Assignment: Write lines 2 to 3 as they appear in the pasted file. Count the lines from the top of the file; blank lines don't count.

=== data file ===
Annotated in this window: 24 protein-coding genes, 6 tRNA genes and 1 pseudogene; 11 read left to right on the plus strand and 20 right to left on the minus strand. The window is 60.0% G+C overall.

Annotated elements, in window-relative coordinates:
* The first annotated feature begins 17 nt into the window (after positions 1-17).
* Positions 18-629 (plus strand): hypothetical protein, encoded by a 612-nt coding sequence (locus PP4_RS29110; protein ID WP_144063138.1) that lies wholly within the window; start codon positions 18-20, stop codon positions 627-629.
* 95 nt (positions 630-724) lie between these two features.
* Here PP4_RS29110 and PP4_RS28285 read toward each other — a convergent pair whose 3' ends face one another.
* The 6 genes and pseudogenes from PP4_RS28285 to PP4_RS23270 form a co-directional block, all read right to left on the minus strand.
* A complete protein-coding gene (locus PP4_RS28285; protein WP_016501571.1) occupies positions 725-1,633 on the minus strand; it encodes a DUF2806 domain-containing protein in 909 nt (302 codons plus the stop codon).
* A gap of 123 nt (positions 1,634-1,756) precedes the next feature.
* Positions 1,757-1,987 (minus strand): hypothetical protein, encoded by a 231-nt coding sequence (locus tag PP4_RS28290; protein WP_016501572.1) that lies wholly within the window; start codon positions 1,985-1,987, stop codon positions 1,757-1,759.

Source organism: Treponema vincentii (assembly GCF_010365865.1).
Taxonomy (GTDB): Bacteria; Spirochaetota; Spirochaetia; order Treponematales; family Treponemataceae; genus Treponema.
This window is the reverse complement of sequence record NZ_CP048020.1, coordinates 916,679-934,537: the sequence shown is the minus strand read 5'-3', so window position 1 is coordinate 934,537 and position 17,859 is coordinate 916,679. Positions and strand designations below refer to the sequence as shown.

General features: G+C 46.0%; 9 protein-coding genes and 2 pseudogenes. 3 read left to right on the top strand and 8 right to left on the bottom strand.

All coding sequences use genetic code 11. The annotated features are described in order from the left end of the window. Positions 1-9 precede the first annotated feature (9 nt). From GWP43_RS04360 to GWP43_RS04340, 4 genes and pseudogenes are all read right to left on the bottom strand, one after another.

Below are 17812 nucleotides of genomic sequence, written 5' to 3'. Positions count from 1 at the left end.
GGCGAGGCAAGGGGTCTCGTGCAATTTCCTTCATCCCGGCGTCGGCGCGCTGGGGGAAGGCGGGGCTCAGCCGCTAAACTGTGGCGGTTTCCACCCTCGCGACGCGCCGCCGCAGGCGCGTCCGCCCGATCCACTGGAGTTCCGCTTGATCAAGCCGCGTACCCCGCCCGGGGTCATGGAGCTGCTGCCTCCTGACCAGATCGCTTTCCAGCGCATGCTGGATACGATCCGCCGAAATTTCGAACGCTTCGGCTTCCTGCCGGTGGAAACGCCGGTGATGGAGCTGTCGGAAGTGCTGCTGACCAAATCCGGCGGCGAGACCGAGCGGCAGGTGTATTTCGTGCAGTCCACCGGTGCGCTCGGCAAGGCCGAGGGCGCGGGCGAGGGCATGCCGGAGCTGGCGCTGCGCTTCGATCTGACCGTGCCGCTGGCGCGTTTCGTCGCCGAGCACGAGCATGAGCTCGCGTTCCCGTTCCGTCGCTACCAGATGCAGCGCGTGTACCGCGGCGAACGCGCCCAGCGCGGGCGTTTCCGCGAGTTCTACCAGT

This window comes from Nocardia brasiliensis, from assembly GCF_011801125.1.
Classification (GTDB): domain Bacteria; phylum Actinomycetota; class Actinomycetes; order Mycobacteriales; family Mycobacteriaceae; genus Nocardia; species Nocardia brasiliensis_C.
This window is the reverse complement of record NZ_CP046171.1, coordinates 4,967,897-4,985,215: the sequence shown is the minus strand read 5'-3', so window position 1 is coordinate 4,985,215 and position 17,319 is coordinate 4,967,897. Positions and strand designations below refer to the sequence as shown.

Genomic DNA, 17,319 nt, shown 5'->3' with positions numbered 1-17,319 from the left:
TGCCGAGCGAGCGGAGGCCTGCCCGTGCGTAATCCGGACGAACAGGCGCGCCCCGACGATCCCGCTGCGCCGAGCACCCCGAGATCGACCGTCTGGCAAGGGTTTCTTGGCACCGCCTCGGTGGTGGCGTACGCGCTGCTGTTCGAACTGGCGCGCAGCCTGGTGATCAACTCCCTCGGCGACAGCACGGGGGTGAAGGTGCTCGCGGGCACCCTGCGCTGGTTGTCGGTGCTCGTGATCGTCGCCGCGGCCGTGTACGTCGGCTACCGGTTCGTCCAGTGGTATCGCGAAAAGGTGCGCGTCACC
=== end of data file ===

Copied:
Annotated elements, in window-relative coordinates:
* The first annotated feature begins 17 nt into the window (after positions 1-17).